Air India no longer into loss: 9 years and INR 30,000 crore later. Air India is finally set to make some money #Hindustan360


On March 15, the Narendra Modi government announced that the state-owned airline is set to make an operating profit during the 2016 fiscal—the first time in nine years. Often accused of wasting taxpayers’ money, the improved financial performance is expected to bring some respite from years of negative publicity. View more at #Hindustan360 .

The government also asserted that with regard to safety issues for air travellers, it will be the endeavour of the government “to keep our airports and skies absolutely safe” through foolproof adherence to prescribed international standards.

What does media says

“By cutting its operational expenses by almost 11 per cent, Air India has turned from a Rs.2,636 crore loss making unit in 2014-15 to a Rs.8 crore operational profit unit in 2015-16,” Civil Aviation Minister Ashok Gajapathi Raju said while replying to the debate on demand for grant for his ministry.

He also pointed out that Air India joined Star Alliance in 2014, “which has helped it to integrate better with the international civil aviation market”. The minister also recalled the unique contribution of Air India in the “hour of crisis – evacuating about 6,000 nationals from Yemen, 1,300 from Iraq and Libya and 17,500 passengers from quake-affected Nepal”.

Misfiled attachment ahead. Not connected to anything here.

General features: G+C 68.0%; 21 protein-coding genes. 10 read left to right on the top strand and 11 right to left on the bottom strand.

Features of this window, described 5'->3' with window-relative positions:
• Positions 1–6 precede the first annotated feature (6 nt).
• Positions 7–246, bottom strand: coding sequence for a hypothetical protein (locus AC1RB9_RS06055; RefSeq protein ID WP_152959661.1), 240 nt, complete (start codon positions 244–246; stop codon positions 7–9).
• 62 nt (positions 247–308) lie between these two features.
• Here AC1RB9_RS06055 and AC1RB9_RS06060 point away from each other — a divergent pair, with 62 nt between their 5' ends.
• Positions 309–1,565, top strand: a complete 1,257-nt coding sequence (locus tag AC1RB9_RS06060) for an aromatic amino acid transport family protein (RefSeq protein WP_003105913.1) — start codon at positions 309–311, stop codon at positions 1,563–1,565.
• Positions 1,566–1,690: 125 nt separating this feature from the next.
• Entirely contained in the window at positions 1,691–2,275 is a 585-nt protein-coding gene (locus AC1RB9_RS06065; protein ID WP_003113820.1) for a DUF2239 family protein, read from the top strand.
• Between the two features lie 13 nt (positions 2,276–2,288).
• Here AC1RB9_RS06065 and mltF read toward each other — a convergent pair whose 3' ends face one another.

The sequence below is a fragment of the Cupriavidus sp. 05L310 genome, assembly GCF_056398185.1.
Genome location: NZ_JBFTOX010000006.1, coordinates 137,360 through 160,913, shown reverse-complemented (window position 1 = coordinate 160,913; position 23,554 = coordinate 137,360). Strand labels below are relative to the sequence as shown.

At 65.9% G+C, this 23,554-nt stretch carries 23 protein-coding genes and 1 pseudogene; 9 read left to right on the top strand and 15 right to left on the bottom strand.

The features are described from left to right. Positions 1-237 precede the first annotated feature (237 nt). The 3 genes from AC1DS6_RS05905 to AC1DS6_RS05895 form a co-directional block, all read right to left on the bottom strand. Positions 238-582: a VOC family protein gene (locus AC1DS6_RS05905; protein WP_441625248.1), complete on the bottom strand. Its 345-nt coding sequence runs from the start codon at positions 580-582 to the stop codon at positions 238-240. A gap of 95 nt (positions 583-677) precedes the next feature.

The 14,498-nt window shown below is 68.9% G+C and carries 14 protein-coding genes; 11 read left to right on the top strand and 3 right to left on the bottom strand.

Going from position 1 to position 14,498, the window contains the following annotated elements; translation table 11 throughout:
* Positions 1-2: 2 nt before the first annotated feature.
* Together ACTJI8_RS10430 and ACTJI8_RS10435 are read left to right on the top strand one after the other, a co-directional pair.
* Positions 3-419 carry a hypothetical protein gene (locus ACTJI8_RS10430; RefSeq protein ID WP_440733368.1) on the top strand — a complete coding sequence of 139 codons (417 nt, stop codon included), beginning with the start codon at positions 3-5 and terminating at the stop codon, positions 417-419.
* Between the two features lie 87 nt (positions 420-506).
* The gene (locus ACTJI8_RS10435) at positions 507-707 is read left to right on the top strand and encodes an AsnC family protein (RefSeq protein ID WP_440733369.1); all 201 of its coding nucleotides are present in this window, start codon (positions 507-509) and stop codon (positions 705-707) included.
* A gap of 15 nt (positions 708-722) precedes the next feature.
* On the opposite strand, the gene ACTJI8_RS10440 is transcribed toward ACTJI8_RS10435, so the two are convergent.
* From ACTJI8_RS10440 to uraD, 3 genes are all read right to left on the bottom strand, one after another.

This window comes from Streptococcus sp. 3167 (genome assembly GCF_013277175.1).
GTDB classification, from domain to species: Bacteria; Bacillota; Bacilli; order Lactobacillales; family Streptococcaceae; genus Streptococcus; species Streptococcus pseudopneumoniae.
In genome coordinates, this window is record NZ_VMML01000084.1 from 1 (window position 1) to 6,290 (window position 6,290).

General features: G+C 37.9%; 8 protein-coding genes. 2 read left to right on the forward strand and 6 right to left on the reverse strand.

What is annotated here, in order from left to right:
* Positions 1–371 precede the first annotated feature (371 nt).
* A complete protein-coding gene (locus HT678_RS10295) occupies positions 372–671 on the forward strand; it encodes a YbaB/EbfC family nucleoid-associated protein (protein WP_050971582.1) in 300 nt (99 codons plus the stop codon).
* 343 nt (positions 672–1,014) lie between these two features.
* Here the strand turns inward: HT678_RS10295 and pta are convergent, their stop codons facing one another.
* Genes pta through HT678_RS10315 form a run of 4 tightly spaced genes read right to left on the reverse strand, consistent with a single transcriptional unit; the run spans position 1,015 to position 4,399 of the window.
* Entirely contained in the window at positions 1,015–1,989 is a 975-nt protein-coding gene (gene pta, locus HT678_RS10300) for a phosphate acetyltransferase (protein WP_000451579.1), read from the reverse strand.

[source – Economic Times]

In what is now believed to have been an ill-timed move, the government had fused Air India—an airline flying internationally—with domestic carrier Indian Airlines in 2007, creating a bigger entity, the National Aviation Company of India Ltd (NACIL).
Both Air India and Indian Airlines were making losses at that time, bleeding Rs541 crore and Rs240 crore, respectively, in 2007.

The merged company had more than 30,000 employees—256 per plane—in 2007. This was twice the global standard. Air India spends almost one-fifth of its revenue on employee pay and benefits while other airlines such as Jet Airways spend about one-tenth. Since the merger, NACIL has tried to cut costs. Its employee-to-aircraft ratio stood at one to 120 in 2015, which is still more than the global average of one to 100.
[source – Quartz India]


Already, three of India’s biggest airlines—SpiceJet, IndiGo and Jet Airways—have posted profits quarter-after-quarter this year. These three control more than 70% of India’s civil aviation market.

View more at #Hindustan360 .